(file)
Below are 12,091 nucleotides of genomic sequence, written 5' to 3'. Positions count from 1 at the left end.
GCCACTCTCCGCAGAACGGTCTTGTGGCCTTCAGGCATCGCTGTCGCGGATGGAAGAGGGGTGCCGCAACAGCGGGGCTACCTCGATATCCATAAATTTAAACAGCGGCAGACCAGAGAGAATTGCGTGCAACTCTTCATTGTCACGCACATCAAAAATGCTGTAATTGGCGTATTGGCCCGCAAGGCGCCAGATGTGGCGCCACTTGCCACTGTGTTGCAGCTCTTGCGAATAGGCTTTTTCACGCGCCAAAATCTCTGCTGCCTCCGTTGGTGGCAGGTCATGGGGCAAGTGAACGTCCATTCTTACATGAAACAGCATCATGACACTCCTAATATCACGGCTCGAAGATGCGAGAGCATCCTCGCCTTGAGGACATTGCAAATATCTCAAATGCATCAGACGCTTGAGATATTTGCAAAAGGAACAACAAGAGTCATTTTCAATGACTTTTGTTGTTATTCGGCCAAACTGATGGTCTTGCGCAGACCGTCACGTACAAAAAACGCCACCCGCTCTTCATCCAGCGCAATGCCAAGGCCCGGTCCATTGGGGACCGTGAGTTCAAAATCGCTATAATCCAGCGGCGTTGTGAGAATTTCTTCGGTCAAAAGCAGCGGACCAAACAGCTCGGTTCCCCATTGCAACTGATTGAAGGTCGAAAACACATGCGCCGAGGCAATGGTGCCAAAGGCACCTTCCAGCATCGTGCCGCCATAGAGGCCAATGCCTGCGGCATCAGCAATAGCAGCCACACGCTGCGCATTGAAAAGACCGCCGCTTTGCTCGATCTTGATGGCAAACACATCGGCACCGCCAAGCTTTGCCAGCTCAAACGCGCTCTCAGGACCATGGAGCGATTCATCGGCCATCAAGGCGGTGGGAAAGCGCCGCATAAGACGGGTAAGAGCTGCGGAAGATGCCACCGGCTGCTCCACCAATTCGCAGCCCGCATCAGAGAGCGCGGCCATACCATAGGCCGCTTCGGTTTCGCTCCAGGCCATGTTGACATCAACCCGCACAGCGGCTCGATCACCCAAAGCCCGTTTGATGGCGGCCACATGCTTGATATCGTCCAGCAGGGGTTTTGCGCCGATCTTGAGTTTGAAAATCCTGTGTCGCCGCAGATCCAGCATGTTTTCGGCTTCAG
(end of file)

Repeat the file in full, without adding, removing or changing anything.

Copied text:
Below are 12,091 nucleotides of genomic sequence, written 5' to 3'. Positions count from 1 at the left end.
GCCACTCTCCGCAGAACGGTCTTGTGGCCTTCAGGCATCGCTGTCGCGGATGGAAGAGGGGTGCCGCAACAGCGGGGCTACCTCGATATCCATAAATTTAAACAGCGGCAGACCAGAGAGAATTGCGTGCAACTCTTCATTGTCACGCACATCAAAAATGCTGTAATTGGCGTATTGGCCCGCAAGGCGCCAGATGTGGCGCCACTTGCCACTGTGTTGCAGCTCTTGCGAATAGGCTTTTTCACGCGCCAAAATCTCTGCTGCCTCCGTTGGTGGCAGGTCATGGGGCAAGTGAACGTCCATTCTTACATGAAACAGCATCATGACACTCCTAATATCACGGCTCGAAGATGCGAGAGCATCCTCGCCTTGAGGACATTGCAAATATCTCAAATGCATCAGACGCTTGAGATATTTGCAAAAGGAACAACAAGAGTCATTTTCAATGACTTTTGTTGTTATTCGGCCAAACTGATGGTCTTGCGCAGACCGTCACGTACAAAAAACGCCACCCGCTCTTCATCCAGCGCAATGCCAAGGCCCGGTCCATTGGGGACCGTGAGTTCAAAATCGCTATAATCCAGCGGCGTTGTGAGAATTTCTTCGGTCAAAAGCAGCGGACCAAACAGCTCGGTTCCCCATTGCAACTGATTGAAGGTCGAAAACACATGCGCCGAGGCAATGGTGCCAAAGGCACCTTCCAGCATCGTGCCGCCATAGAGGCCAATGCCTGCGGCATCAGCAATAGCAGCCACACGCTGCGCATTGAAAAGACCGCCGCTTTGCTCGATCTTGATGGCAAACACATCGGCACCGCCAAGCTTTGCCAGCTCAAACGCGCTCTCAGGACCATGGAGCGATTCATCGGCCATCAAGGCGGTGGGAAAGCGCCGCATAAGACGGGTAAGAGCTGCGGAAGATGCCACCGGCTGCTCCACCAATTCGCAGCCCGCATCAGAGAGCGCGGCCATACCATAGGCCGCTTCGGTTTCGCTCCAGGCCATGTTGACATCAACCCGCACAGCGGCTCGATCACCCAAAGCCCGTTTGATGGCGGCCACATGCTTGATATCGTCCAGCAGGGGTTTTGCGCCGATCTTGAGTTTGAAAATCCTGTGTCGCCGCAGATCCAGCATGTTTTCGGCTTCAG